From Cocktails to Convicts

’Tis the season, apparently, for record-setting trade show attendance. The latest organization to report bar-raising growth at its expo this spring was the Wine & Spirits Wholesalers of America, whose 70th annual convention in late April drew nearly 2,300 wholesalers, brand marketers and service providers to the Grande Lakes Orlando resort in the town The Mouse built. There was no shortage of innovation on display at the expo component of the event, with everything from foodie-centric spirits, to a tipple inspired by the under-the-radar cell block shenanigans of prison inmates. Here are five observations from the Orlando event.


1. There’s a place for spirits inside pouches (and they don’t have to be frozen).
The pouch increasingly has become a packaging option for adult beverages, especially cocktails, but those tend to be malt or wine based and very frequently best served frozen. However, Good Time Beverages decided they wanted to put actual spirits inside pouches of its Bob & Stacy’s line (named after the husband-and-wife founders/management team). “All-in-all it’s a spirit-based line, it’s not a freezy drink like all those other things you see in pouches,” says founder Bob Whyte. “It’s like I say, you can’t make a real margarita with wine or malt. You need real tequila and triple sec.” In addition to a margarita, Bob & Stacy’s also offers a cosmopolitan mixed with real vodka. For those who prefer their spirits straight or want to mix their own, the company also markets Bob & Stacy’s Vodka and Big Barrel Brandy in pouches.

“Our product,” says CFO Stacy Sehee Hong, “is what a smartphone is to the computer world, where everything is at the palm of your hand. All of the information you need is in a smart phone—that’s exactly what we do with our products.”


2. Spirits are good food
Rave Review! from Miami-based Restoration Spirits is a product line that the company describes as “crafted for cooking.”

“It means we really thought about the food first and we thought about what a cook and a chef really need from alcoholic products,” explains Trinity Laurino, director of operations at Restoration. The company offers Culinary Blended Bourbon, Culinary Brandy, Culinary Hops (a hop-infused grain-neutral spirit) and Culinary Rum. “One of the things we found when working with that panel of chefs is that 30 percent alcohol by volume is actually ideal for cooking versus [40 percent and above]. We lowered the amount of alcohol and as a result the amount of sugar and sweetness in the product got lowered as well. It works really great when you’re cooking because you can always add sugar, the same way you can bake with unsalted butter.”

Every ingredient is heat stable, as well.

And of course, if consumers aren’t in a cooking mood, they always could just drink it on its own. “You wouldn’t want to cook with something,” says Laurino, “that you don’t want to drink.”


3. To differentiate your product on the shelf, sometimes you have to scare people a little.
Pumpkin Face Rum is pretty much what it sounds like: rum packaged in a bottle shaped like a jack-o-lantern.

“You look in the rum aisle and it’s really bland—it’s not like it’s the tequila aisle or the vodka aisle where there’s a lot of innovation with the packaging, it’s really in a traditional 750 ml bottled,” explains Mark Itzkovitz of Itsko Imports. “We seized the opportunity to bring [innovation] into it to try to get consumers to try really high quality rum.”But if it’s a high-quality rum, is it at risk of being overshadowed by its packaging?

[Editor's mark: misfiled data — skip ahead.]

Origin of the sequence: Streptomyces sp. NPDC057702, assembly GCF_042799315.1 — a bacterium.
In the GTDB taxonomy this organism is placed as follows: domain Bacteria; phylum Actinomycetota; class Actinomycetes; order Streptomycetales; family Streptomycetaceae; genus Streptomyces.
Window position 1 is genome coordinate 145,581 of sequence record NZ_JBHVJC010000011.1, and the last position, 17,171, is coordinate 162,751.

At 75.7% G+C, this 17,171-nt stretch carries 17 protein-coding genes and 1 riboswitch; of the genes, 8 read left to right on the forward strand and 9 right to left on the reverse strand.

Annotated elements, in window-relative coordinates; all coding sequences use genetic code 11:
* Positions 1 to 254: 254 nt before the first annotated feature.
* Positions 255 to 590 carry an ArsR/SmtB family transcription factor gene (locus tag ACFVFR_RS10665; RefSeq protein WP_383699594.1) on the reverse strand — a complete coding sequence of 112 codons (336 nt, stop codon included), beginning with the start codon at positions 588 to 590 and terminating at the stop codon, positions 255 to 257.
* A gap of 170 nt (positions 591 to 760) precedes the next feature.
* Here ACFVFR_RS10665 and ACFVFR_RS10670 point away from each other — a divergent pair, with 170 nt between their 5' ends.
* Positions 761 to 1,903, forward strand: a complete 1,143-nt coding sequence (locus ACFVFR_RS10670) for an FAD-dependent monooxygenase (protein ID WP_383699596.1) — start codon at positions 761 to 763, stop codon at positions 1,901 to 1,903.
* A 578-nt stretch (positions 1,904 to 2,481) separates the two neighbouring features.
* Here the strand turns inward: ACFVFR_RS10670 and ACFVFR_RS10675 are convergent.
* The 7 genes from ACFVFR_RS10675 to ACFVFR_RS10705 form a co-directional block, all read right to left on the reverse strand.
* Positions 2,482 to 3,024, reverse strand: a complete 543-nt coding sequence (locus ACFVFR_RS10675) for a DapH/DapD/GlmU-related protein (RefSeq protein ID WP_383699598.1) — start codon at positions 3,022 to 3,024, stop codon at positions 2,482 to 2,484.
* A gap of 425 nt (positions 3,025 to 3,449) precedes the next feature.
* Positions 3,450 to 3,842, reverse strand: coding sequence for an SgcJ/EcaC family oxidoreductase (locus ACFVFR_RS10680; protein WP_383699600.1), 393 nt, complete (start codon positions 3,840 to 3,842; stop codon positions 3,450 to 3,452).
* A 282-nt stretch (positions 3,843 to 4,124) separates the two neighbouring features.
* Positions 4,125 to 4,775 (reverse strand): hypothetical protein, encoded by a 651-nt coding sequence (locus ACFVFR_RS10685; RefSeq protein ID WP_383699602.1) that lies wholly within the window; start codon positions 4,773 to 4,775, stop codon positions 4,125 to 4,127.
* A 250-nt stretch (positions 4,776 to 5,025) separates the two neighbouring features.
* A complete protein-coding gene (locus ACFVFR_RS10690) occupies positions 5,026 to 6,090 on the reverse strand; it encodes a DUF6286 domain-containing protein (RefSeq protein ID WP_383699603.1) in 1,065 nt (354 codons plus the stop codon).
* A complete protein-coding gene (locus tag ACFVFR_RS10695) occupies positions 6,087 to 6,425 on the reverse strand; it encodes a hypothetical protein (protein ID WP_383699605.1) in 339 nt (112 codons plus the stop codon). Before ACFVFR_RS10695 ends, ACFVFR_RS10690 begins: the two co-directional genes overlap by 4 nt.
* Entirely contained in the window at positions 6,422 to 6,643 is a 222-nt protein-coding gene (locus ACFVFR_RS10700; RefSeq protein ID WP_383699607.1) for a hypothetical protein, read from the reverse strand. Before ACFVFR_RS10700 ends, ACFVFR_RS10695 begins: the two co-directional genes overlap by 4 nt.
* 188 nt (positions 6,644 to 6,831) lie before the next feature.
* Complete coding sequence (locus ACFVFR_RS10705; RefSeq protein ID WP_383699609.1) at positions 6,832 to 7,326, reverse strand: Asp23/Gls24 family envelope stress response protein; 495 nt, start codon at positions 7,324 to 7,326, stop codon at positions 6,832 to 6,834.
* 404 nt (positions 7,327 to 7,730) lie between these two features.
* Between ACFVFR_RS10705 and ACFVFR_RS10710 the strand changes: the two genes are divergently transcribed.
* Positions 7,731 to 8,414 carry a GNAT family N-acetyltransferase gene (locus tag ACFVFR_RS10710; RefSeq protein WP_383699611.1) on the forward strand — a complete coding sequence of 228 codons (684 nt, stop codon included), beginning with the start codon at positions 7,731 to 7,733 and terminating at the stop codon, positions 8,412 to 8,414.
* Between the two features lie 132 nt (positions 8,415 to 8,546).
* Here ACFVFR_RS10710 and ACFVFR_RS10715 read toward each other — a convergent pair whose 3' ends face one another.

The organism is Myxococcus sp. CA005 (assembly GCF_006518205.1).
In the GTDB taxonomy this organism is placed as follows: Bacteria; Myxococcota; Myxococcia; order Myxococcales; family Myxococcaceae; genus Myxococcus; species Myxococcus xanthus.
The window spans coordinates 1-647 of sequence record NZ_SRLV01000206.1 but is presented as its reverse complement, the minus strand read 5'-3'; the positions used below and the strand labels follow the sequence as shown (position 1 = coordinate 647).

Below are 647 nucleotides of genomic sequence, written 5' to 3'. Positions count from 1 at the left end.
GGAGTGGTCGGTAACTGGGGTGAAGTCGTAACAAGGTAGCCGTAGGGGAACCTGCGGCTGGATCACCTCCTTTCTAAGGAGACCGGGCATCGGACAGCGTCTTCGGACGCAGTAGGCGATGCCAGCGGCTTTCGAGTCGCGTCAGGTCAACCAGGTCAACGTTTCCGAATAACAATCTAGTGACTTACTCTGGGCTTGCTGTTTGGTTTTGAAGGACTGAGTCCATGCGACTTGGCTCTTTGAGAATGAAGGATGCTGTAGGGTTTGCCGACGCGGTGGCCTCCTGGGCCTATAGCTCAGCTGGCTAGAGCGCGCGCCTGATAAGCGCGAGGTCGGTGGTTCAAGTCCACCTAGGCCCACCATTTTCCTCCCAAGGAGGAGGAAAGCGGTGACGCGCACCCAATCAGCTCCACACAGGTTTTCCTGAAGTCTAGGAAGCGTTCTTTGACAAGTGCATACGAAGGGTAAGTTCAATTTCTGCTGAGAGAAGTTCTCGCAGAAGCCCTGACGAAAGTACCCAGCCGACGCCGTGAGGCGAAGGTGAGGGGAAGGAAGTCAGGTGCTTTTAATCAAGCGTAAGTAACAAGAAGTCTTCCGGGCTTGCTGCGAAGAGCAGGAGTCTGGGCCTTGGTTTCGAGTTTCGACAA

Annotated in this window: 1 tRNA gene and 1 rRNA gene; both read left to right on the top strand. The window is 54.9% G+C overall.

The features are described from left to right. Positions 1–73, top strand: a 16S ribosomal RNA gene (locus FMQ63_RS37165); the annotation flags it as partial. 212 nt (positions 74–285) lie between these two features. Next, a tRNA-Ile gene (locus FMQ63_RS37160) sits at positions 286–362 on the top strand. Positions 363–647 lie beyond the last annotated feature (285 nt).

“There are a lot of consumers writing to us saying, ‘Why would you put such high-quality rum in a pumpkin bottle?’” Itskovitz reveals. “And our response is you would never taste it if it wasn’t in a pumpkin bottle.

The company offers a white rum, a spiced reserve and a 23-year-old rum. It soon will launch a rum-based cream liqueur in a white pumpkin face bottle.


4. Product innovation comes from the most unlikely of places—like prison.
Who knew prison could be such a hotbed of innovation? It was the recreational fermentation practices of inmates that inspired Pruno, marketed by (not kidding) Convict Brands. “Pruno has been around since prisons were created,” explains Convict Brands president Brian Pearson. “Basically people had a lot of time on their hands with nothing to do...It’s said to be illegal, but it’s pretty mass-produced in prison. They would take anything from the chow hall, put it in a plastic bag, put water in it and they’d use bread as the yeast activator and they’d ferment it over time and consume it...We’ve decided to commercialize it.”

The packaging? A black-and-white striped bottle theme, of course.


5. Sake is more approachable than most think.
To many U.S. consumers, sake is still quite the liquid mystery. But Hiro Sake is out to change that. “We’ve identified a lack of branding in the sake category, says Marco DeStefanis, co-founder and chief marketing officer of Hiro Sake. “There are 2.5 million cases of sake sold in the U.S. and 60 million cases of vodka. How many vodkas do you know? A million. And every year there are more coming out. How many sakes do you know? Very few...it’s very hard to love somebody when you can’t even read the name.” That’s why the company came up with the name Hiro—a typical Japanese name that’s short, masculine, easy to remember and simple to read. But Hiro’s not just selling a name. The bottle holds superpremium and ultrapremium sake made by a Japanese brewery that’s nearly 400 years old.

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